Once upon a time, okay nearly half a lifetime ago, I worked for PC World Magazine as the administrative assistant to a senior executive.
Although we were not on the content-related side of the publication, my boss had an valuable and very eerie talent: By looking at a mock-up of a cover, she could determine within a 1,000 copies how well that issue would sell on newsstands. The art department hated her. They wanted to do new and creative work, and she would give that a low number, and more traditional formats usually scored higher. For the most part they listened to her. On the few instances they didn’t, they regretted it because she was ALWAYS right. At the time, I didn’t understand just how rare this kind of talent could be – how many variables were involved with the seasonality of newsstand readers and their ever changing tastes.
I gained a much greater appreciation for her ability when I listened to 37 Signals‘ book Rework, in which they bring up studies showing how bad humans are at estimating. As a whole we substantially underestimate the amount of time any given project will take.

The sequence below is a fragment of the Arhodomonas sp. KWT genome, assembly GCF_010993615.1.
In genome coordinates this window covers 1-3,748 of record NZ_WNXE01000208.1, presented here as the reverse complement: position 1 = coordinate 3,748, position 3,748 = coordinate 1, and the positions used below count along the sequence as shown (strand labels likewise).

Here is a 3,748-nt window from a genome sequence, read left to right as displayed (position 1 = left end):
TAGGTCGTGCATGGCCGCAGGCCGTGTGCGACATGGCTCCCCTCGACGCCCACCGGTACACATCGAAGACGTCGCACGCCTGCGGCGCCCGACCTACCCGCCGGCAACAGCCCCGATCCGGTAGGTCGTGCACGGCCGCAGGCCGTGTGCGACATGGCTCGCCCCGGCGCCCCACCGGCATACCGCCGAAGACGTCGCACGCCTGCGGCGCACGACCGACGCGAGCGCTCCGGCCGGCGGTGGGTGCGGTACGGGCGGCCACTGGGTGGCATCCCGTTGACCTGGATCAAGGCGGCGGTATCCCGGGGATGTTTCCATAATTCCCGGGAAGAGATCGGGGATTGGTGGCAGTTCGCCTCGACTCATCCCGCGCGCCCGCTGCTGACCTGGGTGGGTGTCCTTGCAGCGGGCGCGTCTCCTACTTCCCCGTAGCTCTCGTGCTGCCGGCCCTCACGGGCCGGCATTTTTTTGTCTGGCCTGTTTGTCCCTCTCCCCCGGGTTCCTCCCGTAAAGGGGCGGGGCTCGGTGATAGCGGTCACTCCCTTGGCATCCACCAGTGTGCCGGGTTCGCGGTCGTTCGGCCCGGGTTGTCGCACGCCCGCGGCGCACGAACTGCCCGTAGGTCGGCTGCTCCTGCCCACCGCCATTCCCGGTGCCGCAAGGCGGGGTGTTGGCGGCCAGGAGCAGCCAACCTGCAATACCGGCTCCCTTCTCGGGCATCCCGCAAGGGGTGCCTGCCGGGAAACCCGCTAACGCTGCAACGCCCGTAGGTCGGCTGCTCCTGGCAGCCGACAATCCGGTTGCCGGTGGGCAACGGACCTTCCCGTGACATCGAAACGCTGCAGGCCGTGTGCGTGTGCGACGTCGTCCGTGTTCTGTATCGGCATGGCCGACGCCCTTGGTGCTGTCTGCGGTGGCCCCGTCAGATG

My brain, of course, has to be contrary. I normally overestimate how long things will take. In my head, it takes a half hour to get anywhere in my fair city. Part of it is my fear of being late, but most of it is being a bad judge of time, which I guess still supports their theory!
All this reminds me of the Star Trek: The Next Generation episode, “Relics”, where Scotty from the original series appears. He and Geordi have a conversation sparked by Piccard asking for an estimate of how long a project will take. Scotty asks how long the job will really take, and Geordi proclaims that he told Picard the correct amount of time. “Oh, laddie,” say Scotty, “You’ve got a lot to learn if you want people to think of you as a miracle worker!”
Are you more likely to overestimate or underestimate the amount of time things take? or Have you ever deliberately overestimated how long something would take so you could look like a miracle worker?